Governor ignores repercussions of veto
| May 28, 2023 12:00 AM
Gov. Greg Gianforte wielded his veto power May 17 when he rejected a bill that would have reimbursed Lake County for some of the costs it incurs to conduct felony law enforcement on the Flathead Reservation through Public Law 280.
The governor should have holstered his veto pen on this legislation. Now, the state and county are headed toward a costly court battle, and the potential dissolution of an agreement that even the governor has praised as “a model of success.”
Lake County officials have long contended that the state should bear the costs of fulfilling the Public Law 280 agreement — in place on the Flathead Reservation since 1965 — and that it has become too expensive for the county to handle while unnecessarily saddling the local tax base and reducing services.
Rep. Joe Read’s House Bill 479 would have allocated $5 million over the next two years to the Department of Justice to reimburse Lake County for its law enforcement activities on the reservation. It also sought to create a committee tasked with hashing out a long-term plan for the law enforcement pact.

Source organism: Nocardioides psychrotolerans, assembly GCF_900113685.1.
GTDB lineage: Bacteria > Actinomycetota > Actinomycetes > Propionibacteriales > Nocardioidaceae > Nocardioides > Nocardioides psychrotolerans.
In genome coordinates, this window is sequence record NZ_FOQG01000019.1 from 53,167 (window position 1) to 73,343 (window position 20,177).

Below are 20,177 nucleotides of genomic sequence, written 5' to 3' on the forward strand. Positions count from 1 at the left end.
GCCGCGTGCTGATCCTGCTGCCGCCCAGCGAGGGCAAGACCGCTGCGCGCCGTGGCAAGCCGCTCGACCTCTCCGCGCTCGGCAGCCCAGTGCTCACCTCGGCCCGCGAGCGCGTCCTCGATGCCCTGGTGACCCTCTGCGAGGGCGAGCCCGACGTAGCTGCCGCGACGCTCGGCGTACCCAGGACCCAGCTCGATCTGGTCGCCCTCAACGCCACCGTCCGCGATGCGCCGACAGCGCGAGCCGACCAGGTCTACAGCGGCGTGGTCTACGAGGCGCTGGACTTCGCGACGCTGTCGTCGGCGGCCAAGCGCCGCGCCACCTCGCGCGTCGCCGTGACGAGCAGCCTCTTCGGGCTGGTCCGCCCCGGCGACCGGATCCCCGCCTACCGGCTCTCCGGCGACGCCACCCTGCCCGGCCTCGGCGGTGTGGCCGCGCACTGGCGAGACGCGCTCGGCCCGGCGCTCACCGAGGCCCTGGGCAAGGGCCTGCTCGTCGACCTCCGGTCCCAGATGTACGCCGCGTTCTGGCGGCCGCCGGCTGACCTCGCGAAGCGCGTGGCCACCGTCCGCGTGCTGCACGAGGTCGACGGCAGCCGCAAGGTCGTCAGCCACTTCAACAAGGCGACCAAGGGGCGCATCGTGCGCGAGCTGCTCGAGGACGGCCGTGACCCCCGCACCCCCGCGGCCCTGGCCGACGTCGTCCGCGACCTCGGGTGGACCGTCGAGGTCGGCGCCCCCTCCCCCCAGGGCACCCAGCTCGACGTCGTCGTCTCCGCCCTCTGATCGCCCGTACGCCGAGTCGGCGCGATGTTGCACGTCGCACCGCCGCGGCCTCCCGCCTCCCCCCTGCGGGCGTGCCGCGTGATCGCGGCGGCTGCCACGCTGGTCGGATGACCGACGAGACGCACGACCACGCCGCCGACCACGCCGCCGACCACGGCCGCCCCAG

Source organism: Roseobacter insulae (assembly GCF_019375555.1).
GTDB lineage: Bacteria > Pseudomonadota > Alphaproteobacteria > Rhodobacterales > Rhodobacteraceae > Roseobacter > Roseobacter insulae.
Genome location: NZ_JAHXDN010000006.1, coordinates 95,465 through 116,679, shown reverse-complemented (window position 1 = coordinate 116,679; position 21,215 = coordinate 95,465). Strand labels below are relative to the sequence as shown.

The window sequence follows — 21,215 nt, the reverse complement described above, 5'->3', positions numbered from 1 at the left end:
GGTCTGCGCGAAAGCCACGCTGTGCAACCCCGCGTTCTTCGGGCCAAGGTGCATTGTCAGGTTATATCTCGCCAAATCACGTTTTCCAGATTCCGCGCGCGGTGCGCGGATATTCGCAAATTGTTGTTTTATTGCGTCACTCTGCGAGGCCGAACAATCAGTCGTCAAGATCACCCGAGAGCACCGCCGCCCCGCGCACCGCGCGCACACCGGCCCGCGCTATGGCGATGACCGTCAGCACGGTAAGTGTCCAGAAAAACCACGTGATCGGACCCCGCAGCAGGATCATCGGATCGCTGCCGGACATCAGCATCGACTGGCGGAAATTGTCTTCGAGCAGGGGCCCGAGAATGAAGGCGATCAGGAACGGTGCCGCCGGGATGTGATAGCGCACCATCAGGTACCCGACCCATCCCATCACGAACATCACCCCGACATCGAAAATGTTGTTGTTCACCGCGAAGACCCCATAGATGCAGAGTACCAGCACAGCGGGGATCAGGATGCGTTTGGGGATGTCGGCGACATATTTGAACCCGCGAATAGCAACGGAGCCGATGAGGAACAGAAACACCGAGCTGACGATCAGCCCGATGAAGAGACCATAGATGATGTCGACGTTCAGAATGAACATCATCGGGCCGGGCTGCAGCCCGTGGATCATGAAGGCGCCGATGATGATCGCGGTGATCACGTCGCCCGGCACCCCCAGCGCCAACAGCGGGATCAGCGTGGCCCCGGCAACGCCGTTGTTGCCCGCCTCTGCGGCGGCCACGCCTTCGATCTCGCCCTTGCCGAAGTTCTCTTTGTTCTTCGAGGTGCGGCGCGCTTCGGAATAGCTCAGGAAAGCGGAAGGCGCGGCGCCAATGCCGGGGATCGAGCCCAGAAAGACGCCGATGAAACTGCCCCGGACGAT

The bill passed the House on a 68-32 vote and the Senate 34-16, with nearly full Republican support in both chambers.
In his veto message, the Republican governor accused Lake County of seeking “all the benefits of exercising jurisdiction under PL-280 while shifting all financial responsibility to the state.”
He continued that the legislation fails to adequately address financial responsibility of Public Law 280, adding that it “kicks the can down the road, creating a slippery slope,” which would only lead to more requests for state funding.
The slippery slope Gianforte should be more worried about is the fallout of Lake County abruptly withdrawing from an agreement that the state clearly benefits from, and that is in the best interest of all Montana citizens.
Thankfully, Lake County commissioners on May 25 voted to extend its commitment to Public Law 280 until forthcoming legal challenges are decided.
“We believe the governor has no plan in place for the state to assume criminal jurisdiction on the Flathead Reservation if Lake County were to withdraw,” the commissioners wrote.
Out of a concern for safety and stability, the commissioners said the county would stay in the agreement while court proceedings take place.
Rep. Read’s thoughtful and fully vetted legislation provided reasonable funding to Lake County in the interim, while setting up a work group to establish financially responsible perimeters going forward. More importantly, it assured Lake County’s continued commitment to law enforcement on the reservation.
Through his hasty veto, the governor instead chose to test the serious consequences of Lake County’s potential withdrawal from Public Law 280, while heading down the path of even more costly litigation for the state.